Presbyterian cleric Hughes who rebuilt arson-hit Co Antrim church to retire
A Newtownabbey minister who was the first woman to be runner-up in the election for Presbyterian Moderator will take her final morning service at Whitehouse Presbyterian Church on Sunday.
In 2014 the Rev Dr Elizabeth Hughes lost out to the Rev Michael Barry from Newry, who received seven of 19 votes from across Ireland.
She tied for second place on six votes with the Rev Ian McNie from Ballymoney, who became Moderator the following year.
Many people hoped that, having been runner-up, the Presbyterians would elect her as their first female leader, but they failed to do so.
As minister of Whitehouse she showed outstanding leadership in the aftermath of a devastating arson attack in 2002, which was followed by major flood damage in 2008.
She also spearheaded extensive mission work locally through the Alpha Course, as well as overseas where she helped to set up a Connected Churches link with Tearfund for the Moucecoure grouped parish in Rwanda.
On the eve of her retirement from full-time parish ministry, the Rev Hughes said: "This congregation's life and energy does not arise from its minister or Kirk Session.
"By the power of God's spirit, it is energised by the army of unnamed volunteers who are engaged in its many ministries.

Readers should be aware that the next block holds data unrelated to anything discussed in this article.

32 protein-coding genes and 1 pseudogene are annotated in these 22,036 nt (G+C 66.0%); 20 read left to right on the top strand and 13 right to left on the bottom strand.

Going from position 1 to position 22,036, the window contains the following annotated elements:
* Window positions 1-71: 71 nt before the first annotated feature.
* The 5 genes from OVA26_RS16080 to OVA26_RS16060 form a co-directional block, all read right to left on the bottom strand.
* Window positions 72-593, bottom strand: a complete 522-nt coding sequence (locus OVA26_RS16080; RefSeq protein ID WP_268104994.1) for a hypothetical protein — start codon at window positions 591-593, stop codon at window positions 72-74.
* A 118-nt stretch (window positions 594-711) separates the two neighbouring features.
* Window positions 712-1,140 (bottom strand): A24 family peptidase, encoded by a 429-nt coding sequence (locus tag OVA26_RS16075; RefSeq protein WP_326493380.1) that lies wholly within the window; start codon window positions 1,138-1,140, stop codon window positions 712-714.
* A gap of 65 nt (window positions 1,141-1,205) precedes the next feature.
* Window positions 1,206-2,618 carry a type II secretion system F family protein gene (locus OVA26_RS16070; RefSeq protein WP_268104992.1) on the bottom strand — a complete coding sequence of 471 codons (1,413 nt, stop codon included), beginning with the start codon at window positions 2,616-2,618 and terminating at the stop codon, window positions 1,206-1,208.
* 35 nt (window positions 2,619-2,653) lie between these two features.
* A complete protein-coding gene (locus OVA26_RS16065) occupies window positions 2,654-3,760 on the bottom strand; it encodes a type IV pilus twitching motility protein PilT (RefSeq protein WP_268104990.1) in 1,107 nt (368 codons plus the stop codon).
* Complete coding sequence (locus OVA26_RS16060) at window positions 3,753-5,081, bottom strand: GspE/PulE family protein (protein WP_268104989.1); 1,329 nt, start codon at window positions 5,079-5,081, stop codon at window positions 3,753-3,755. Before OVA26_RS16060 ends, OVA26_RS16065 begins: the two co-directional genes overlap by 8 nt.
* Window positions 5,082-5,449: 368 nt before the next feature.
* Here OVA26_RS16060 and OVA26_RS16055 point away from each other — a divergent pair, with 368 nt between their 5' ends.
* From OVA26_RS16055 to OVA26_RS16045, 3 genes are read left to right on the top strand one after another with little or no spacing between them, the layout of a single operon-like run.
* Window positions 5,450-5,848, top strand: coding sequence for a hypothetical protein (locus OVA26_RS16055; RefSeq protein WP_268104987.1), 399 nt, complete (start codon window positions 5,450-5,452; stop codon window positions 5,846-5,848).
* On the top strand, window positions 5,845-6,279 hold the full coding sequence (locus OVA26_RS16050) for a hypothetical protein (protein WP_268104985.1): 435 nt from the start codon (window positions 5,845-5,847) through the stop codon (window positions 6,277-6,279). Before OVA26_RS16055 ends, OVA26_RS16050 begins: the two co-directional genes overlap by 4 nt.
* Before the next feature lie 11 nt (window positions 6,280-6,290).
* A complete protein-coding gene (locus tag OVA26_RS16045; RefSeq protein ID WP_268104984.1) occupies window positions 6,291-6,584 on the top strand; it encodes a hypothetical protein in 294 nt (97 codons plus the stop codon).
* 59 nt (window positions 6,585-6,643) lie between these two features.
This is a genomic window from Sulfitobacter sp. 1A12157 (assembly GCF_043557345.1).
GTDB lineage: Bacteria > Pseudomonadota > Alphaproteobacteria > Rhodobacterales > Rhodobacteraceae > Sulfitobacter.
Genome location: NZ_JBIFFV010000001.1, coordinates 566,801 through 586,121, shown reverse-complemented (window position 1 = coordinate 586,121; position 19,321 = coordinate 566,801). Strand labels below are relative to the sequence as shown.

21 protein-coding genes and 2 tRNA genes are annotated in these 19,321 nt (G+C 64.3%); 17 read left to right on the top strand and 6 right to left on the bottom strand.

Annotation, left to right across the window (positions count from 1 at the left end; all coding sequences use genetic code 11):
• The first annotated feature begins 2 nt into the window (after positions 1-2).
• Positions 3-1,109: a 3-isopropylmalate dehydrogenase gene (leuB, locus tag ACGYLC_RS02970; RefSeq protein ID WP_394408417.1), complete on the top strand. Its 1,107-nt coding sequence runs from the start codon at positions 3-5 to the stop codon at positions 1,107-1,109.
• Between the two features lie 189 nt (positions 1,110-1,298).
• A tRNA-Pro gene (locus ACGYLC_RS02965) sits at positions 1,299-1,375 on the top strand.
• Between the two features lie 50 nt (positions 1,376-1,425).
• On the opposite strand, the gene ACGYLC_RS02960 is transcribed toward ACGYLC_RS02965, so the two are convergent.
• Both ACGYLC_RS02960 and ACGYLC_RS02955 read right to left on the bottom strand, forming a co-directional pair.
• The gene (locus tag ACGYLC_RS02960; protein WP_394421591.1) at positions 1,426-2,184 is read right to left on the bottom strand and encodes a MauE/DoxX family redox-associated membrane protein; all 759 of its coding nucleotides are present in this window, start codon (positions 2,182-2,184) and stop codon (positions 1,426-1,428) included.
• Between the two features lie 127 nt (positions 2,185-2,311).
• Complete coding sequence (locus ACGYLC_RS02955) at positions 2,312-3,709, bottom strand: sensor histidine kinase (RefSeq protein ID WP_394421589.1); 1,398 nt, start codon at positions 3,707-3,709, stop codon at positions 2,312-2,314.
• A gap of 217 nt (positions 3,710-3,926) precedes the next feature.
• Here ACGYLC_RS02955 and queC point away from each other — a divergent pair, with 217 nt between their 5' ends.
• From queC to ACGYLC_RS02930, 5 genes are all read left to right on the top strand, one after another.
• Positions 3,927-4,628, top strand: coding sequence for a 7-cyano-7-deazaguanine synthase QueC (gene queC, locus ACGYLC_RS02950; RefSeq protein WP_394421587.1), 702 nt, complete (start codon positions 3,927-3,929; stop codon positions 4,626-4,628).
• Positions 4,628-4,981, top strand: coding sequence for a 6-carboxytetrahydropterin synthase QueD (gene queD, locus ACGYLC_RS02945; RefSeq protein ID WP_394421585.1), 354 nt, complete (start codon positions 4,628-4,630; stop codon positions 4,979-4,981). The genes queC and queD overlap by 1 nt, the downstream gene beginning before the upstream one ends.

"Whitehouse Church members have a heart to serve and a heart for people."
The Rev Hughes, known for her regular BBC Thought For The Day broadcasts, was educated at Portadown College.
She qualified in Edinburgh as a registered general nurse and became a deaconess before taking up the ministry.
She served as an assistant in High Street Antrim and was ordained in 1986. The next year she married the Rev Brian Hughes and they served as missionaries in Jamaica until 1995.
Back in Northern Ireland she was an assistant minister in First Bangor, and was appointed to Whitehouse in 2000.
In 2002 the church was severely damaged by the blaze, but despite a terrifying ball of flame that almost destroyed the Victorian building dating from 1867, the Fire Service managed to rescue a silver bowl.
The Belfast Telegraph published a photograph of the Rev Hughes holding up the bowl amid the shell of the ravaged church.
Under her leadership a new building was opened in 2005. The total cost was £1.2m, of which the congregation raised £220,000. The Government compensation was some £650,000.
Other churches and friends contributed to the rebuilding fund, including £10,000 from local Catholic parishes.
This reflected Whitehouse's strong ecumenical outreach in the area.
Following the reopening, the church was just getting back to normal when extensive rainfall caused severe flooding in the building in 2008.
On November 24 Whitehouse Presbyterian Church celebrated its 150th anniversary.
In 2016 the Rev Hughes was awarded an honorary doctorate in divinity for her outstanding service, becoming only the second female Presbyterian minister to be recognised in this way.
The Rev Hughes hopes to retain her involvement with the wider Presbyterian Church for the next few years as convenor for its Global Mission.